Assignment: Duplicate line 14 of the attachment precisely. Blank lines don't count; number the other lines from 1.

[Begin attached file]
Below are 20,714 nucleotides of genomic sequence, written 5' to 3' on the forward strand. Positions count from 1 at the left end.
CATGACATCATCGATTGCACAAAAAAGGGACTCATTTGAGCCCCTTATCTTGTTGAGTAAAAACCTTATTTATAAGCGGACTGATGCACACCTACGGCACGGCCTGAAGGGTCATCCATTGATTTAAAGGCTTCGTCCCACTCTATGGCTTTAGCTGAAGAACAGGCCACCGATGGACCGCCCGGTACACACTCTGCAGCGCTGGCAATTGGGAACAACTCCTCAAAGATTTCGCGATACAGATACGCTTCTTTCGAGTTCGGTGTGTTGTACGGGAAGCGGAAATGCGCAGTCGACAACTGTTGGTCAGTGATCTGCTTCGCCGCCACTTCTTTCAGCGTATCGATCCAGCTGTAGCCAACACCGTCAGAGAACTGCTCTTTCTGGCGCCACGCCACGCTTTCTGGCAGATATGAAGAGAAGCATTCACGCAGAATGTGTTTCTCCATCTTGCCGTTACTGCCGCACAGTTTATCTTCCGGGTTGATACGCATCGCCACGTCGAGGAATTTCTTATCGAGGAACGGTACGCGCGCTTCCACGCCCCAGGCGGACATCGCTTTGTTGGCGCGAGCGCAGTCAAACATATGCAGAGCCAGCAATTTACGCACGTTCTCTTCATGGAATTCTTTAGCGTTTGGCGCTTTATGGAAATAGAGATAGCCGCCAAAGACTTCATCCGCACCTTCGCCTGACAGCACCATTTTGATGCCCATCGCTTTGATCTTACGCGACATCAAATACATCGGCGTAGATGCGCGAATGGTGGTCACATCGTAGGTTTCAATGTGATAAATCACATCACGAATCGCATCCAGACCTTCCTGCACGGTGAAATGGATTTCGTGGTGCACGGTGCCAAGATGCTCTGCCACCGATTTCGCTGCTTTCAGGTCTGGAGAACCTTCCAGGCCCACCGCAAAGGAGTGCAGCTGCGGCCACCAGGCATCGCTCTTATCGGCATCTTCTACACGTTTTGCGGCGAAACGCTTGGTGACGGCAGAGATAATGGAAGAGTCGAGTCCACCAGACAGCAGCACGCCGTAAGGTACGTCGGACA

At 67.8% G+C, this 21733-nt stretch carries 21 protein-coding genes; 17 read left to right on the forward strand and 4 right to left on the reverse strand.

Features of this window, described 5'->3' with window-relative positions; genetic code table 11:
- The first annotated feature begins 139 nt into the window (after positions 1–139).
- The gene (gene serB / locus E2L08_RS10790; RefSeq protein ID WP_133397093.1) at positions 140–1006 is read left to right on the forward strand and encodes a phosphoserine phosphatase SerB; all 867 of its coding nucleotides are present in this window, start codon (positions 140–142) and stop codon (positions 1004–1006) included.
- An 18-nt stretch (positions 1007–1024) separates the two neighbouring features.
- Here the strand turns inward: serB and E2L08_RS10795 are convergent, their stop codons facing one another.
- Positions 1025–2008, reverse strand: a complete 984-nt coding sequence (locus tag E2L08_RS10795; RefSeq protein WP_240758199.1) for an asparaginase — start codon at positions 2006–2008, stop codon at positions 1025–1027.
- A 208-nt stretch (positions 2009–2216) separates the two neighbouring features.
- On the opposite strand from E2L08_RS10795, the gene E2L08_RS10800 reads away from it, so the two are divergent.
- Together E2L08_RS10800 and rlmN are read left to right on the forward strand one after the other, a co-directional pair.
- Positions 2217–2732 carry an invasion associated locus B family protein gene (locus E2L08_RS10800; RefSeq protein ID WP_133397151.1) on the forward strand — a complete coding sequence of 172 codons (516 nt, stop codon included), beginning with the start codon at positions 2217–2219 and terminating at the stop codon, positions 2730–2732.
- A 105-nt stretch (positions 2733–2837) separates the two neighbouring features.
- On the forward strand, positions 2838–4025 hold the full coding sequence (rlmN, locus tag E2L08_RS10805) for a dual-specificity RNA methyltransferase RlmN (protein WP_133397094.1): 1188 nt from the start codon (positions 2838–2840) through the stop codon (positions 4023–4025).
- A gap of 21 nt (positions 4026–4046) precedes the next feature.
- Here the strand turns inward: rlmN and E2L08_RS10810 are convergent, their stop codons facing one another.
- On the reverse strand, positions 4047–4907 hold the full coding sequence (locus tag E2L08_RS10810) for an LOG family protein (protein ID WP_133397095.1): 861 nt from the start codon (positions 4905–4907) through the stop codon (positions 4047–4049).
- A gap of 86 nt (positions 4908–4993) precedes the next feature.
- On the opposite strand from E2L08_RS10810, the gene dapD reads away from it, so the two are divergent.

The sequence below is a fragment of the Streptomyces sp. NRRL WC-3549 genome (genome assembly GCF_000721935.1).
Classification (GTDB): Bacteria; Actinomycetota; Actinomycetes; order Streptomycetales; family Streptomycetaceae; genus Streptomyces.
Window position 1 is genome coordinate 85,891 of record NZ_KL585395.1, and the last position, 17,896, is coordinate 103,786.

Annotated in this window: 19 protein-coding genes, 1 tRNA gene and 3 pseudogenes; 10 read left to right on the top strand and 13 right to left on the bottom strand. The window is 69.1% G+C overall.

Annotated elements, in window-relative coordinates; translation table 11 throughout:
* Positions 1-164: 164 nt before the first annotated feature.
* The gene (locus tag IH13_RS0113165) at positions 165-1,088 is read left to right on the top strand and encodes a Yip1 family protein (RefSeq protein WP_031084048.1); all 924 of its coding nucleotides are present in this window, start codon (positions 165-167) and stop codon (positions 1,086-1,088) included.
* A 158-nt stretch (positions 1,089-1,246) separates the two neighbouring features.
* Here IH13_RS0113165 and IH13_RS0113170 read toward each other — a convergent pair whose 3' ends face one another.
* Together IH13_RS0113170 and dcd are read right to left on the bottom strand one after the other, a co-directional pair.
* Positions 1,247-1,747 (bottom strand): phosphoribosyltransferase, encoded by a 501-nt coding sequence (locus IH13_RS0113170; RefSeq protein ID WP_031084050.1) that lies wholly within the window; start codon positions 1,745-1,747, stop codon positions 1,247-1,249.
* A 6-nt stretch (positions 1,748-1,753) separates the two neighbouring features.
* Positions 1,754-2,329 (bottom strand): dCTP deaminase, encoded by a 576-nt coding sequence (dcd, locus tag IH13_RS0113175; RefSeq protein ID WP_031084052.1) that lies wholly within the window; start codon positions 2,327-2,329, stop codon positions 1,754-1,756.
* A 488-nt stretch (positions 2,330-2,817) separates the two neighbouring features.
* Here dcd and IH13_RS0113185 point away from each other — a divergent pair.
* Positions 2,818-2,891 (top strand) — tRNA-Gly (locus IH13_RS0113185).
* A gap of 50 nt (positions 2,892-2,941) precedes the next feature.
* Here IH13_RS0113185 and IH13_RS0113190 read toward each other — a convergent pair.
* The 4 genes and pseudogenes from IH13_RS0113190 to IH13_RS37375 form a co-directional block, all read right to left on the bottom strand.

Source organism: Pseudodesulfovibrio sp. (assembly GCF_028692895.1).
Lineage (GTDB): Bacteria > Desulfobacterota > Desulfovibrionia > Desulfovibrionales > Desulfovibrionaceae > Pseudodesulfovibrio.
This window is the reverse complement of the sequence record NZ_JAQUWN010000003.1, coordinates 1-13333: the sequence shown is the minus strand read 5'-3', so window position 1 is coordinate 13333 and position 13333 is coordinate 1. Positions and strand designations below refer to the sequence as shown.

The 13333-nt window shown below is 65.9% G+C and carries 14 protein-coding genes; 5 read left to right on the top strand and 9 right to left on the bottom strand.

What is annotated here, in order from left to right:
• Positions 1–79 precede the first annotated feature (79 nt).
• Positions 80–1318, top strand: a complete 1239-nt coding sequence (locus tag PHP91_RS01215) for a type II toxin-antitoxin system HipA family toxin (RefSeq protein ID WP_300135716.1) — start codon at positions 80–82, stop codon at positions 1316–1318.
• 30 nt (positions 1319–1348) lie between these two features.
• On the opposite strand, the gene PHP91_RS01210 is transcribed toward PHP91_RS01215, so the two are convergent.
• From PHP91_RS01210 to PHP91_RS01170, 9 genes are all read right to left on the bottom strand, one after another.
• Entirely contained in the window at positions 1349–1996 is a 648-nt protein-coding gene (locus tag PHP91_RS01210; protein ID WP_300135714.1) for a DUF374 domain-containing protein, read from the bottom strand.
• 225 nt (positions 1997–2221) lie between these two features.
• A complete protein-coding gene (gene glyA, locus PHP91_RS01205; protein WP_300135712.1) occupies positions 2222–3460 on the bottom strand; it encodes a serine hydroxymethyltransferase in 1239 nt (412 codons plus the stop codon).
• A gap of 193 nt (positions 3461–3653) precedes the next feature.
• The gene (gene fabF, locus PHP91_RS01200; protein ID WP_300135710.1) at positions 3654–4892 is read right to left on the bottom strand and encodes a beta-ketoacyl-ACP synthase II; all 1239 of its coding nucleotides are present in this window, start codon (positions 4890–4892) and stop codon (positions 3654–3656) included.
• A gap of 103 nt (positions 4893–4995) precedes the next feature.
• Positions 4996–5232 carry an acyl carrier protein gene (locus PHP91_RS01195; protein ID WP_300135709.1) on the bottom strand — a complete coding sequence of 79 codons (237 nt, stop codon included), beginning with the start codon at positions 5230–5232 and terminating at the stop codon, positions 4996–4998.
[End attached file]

- A 105-nt stretch (positions 2733–2837) separates the two neighbouring features.